TURF CLUB chief executive Denis Egan has reiterated that there is "no evidence steroids are being used" in Irish racing circles, though he also conceded that the regulatory body has not gained access to a list of licenced trainers that was found during Customs' October raid on a Carlow premises.
At a sitting of Carlow District Court in October, John Hughes, a retired Department of Agriculture veterinary inspector, pleaded guilty to five counts of possession of banned animal substances, including the anabolic steroid Nitrotain.
The case was subsequently dismissed "on its merits" after Hughes made a donation of €10,000 to Kilkenny Society for Prevention of Cruelty to Animals and agreed to pay court costs of €3,000 as well as witness costs of €100.
During the swoop on Hughes' premises by a Customs special investigation unit and gardai in February 2012, a list of trainers' names and contact details was seized by investigators, but the Turf Club's attempts to ascertain the potentially inflammatory inventory have so far been unsuccessful.
"Obviously, we would like to get that list of names, but we haven't yet," Egan admitted yesterday.
"We are not at the stage where we can't get it. It is important, but there are procedures to be gone through to obtain information and we're in the process of going through those at the moment."
Following the raid, which came on the back of high-profile instances of anabolic steroid use that had rocked the racing scene in England, the Turf Club increased its random stable inspections. Some of the biggest jumps yards in the country were subject to wholesale testing unannounced.
"All the additional tests we did in training came back negative," Egan revealed. "We carried out 189 tests over a period of one week in October and they were all negative. Obviously, we are pleased all the samples have been negative, but it's just a picture in time.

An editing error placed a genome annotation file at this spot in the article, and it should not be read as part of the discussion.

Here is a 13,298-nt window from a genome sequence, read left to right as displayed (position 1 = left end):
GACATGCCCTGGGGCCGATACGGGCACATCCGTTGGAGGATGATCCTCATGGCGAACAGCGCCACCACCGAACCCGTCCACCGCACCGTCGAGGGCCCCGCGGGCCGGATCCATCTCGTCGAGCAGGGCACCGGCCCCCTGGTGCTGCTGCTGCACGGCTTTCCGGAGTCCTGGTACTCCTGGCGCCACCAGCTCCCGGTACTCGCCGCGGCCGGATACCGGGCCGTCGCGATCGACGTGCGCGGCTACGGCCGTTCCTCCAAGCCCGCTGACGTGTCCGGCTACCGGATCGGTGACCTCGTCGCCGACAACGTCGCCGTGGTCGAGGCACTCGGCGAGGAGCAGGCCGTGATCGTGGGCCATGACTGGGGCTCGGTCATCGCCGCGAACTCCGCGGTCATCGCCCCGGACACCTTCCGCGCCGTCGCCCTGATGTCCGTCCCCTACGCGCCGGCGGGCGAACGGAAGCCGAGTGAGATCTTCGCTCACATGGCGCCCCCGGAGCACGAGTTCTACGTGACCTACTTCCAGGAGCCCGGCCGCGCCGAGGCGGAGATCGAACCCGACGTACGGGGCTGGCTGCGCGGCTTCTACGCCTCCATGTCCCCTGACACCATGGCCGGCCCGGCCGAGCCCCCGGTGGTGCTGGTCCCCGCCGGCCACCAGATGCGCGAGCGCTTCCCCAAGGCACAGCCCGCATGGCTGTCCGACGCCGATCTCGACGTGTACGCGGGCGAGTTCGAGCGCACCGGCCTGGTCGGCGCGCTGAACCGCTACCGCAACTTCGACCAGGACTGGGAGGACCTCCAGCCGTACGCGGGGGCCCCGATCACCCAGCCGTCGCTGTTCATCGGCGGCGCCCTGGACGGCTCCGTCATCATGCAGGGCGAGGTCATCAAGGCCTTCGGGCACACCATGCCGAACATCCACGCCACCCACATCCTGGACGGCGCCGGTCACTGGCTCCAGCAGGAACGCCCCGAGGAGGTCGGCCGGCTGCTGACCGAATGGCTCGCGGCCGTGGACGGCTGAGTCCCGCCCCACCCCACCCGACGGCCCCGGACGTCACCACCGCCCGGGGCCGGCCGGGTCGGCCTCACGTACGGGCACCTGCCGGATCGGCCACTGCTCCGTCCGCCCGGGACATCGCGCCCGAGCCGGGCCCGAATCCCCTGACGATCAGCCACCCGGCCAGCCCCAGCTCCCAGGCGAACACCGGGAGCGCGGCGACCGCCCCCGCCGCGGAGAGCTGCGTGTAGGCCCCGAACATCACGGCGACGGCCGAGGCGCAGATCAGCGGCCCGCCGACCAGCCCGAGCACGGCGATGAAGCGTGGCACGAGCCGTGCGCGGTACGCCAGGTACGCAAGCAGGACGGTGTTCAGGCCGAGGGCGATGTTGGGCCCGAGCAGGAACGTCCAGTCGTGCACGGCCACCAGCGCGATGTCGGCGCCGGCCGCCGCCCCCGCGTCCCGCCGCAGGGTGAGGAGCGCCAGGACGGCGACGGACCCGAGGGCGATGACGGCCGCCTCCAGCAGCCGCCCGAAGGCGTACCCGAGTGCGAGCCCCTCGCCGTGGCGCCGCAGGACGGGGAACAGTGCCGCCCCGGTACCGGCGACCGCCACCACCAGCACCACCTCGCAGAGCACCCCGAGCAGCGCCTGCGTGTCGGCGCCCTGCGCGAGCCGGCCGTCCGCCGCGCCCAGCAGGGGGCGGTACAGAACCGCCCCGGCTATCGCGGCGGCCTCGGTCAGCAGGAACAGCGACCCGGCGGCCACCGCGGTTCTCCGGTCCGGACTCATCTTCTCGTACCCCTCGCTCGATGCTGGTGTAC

"What I've always said is we have no evidence that steroids are being used, but when you see instances like where there were banned substances found in the Carlow case, you obviously have to be concerned."
Nitrotain, which is designed to improve horses' muscle mass, strength and stamina, was one of the substances at the centre of the Mahmood Al Zarooni find in Newmarket last year.
Hughes' haul reportedly consisted of a quantity sufficient to administer up to 1,500 doses. The drug has an unusually short withdrawal period of 48 hours, meaning that a horse will test negative for it just two days after administration.
This can make detection difficult, because while every race winner is tested in this country, the benefits of the steroid can last for much longer.
As such, the random in-training tests give the Turf Club a chance of identifying any illicit drug use. However, the regulator is currently hamstrung by its inability to test horses that are returned out-of-training in between periods of training, as it has no authority over unlicensed stables.
"We are working on putting a pro- cedure in place so that we have access to all horses at all times once they are returned in training," Egan explained.
"It is at a very preliminary stage, but we have to set out exactly how we are going to try and do it. Once the system is set up we have to know where horses are at all times and ensure we have access to them.
"Some of them may not be in licenced premises, so we need to make sure that there is a protocol and procedures in place."
The Turf Club's integrity budget, which is funded by Horse Racing Ireland, had been slashed by 23pc over five years up to 2013. In response to last year's developments, though, it has received a cash boost of €167,000 for 2014 that is to be ring-fenced for equine forensic testing.